The inspired oxygen fraction provided following extubation was calculated according to the following formula: FiO2N = FiO2K × PaO2I/PaO2K, in which FiO2N = the inspired oxygen fraction necessary after extubation, FiO2K = the inspired oxygen fraction applied at the moment of arterial blood sample collection, PaO2I = the ideal arterial oxygen partial pressure, and PaO2K = the arterial oxygen partial pressure as measured by the last arterial blood gas. Oxygen was administered by Venturi mask using the following criteria:
FiO2N <21%: room air;
FiO2N = 21%–24%: blue connector, FiO2 24%, O2 flow 4 lpm;
FiO2N = 24.1%–28%: yellow connector, FiO2 28%, O2 flow 4 lpm;
FiO2N = 28.1%–31%: white connector, FiO2 31%, O2 flow 4 lpm;
FiO2N 31.1%–35%: green connector, FiO2 35%, O2 flow 6 lpm;
FiO2N 35.1%–40%: red connector, FiO2 40%, O2 flow 8 lpm;
FiO2N >40%: orange connector, FiO2 50%, O2 flow 12 lpm.
When noninvasive ventilation (NIV) was required following extubation, it was applied, as per the routine protocol, according to the individual's needs. It is noteworthy that patients who used NIV during the first 6 h after extubation were excluded.
Ethical approval was obtained from the local Ethics Committee (protocol No. 327.798), as required by Resolution 466/12 of the National Health Council. All patients provided written informed consent.
Data were evaluated using the Stata/SE statistical software version 11.1 (StataCorp, College Station, TX, USA). To test normality, we used the Shapiro–Wilk test. Quantitative variables were described as means and standard deviations, and differences were determined using the Student's t, ANOVA, or Kruskal–Wallis test, depending on normality. Qualitative variables were expressed as proportions and tested by G-test and William's correction. Results were considered statistically significant when P value was <0.05.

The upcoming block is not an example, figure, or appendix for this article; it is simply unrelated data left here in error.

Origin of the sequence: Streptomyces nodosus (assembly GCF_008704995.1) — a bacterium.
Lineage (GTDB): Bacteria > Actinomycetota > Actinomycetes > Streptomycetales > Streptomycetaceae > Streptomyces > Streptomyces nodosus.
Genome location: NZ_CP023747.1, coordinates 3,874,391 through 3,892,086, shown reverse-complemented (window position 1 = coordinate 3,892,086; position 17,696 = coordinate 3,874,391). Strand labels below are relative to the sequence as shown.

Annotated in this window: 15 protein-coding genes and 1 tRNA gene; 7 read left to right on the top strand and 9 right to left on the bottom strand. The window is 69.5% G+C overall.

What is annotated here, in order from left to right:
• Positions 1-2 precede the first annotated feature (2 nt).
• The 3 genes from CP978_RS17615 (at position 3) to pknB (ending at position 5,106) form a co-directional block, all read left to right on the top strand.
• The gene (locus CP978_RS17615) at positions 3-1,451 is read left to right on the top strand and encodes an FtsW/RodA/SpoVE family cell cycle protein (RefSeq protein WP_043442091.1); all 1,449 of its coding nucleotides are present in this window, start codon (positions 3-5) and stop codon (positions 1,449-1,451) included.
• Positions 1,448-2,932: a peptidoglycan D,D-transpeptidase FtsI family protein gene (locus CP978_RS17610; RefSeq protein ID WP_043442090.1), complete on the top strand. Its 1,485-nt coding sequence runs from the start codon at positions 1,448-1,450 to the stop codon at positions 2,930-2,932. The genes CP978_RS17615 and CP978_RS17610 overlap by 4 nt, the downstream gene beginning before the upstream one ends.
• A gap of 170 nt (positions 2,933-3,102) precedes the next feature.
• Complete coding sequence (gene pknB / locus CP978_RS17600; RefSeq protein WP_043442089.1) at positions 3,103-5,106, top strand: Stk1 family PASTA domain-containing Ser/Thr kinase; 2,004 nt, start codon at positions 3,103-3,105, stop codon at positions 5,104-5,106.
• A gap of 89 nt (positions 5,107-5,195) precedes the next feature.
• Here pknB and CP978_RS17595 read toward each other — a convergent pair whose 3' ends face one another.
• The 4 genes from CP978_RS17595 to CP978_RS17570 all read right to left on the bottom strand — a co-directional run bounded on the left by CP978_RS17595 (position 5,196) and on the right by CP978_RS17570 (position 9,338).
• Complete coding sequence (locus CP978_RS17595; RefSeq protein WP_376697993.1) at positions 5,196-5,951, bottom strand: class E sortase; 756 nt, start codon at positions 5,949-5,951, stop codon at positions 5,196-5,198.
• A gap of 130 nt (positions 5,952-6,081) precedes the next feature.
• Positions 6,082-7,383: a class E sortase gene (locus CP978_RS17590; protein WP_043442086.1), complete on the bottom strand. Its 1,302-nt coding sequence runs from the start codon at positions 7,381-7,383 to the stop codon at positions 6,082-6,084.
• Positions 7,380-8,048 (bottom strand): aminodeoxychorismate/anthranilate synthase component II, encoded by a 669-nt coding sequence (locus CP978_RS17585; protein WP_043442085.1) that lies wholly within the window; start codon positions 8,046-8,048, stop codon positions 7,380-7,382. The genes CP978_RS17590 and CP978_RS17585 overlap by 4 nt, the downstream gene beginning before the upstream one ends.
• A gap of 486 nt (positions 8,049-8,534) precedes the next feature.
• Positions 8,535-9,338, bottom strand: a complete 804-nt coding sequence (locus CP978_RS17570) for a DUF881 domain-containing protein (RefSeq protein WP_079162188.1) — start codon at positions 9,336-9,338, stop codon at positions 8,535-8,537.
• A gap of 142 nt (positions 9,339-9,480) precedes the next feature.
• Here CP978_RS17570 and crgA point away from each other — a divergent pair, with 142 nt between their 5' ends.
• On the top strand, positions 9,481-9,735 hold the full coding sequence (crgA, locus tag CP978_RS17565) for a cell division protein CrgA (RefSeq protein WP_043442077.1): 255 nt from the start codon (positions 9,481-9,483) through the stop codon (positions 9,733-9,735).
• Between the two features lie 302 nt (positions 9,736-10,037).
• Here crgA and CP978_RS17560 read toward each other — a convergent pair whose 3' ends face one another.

Ninety patients were randomized and underwent CABG during the study period. Of these, twelve (four of each group) were excluded because of postoperative surgical reintervention (6) and noninvasive ventilation use during the first 6 h after extubation (6) (Figure 1). Therefore, the final sample included 78 patients, who were predominantly male (69.3%) and from the countryside (53.8%), with a mean age of 61.7±8.6 years and body mass index of 26.1±3.7 kg/m2. Groups did not differ significantly with regard to demographic, clinical, or surgical variables, as seen in Tables 1 and 2.
The mean mechanical ventilation duration was 12.8±6.9 h. Patients in Group A (PEEP 5 cm H2O) were ventilated for 13.6±8.1 h, whereas those in Group B (PEEP 8 cm H2O) were ventilated for 11.7±6 h and those in Group C (PEEP 10 cm H2O) were ventilated for 13.2±4.8 h (P=0.69). There were no differences in mean gas exchange values (PaO2/FiO2) between groups at 1, 3, and 6 h after extubation (Table 3).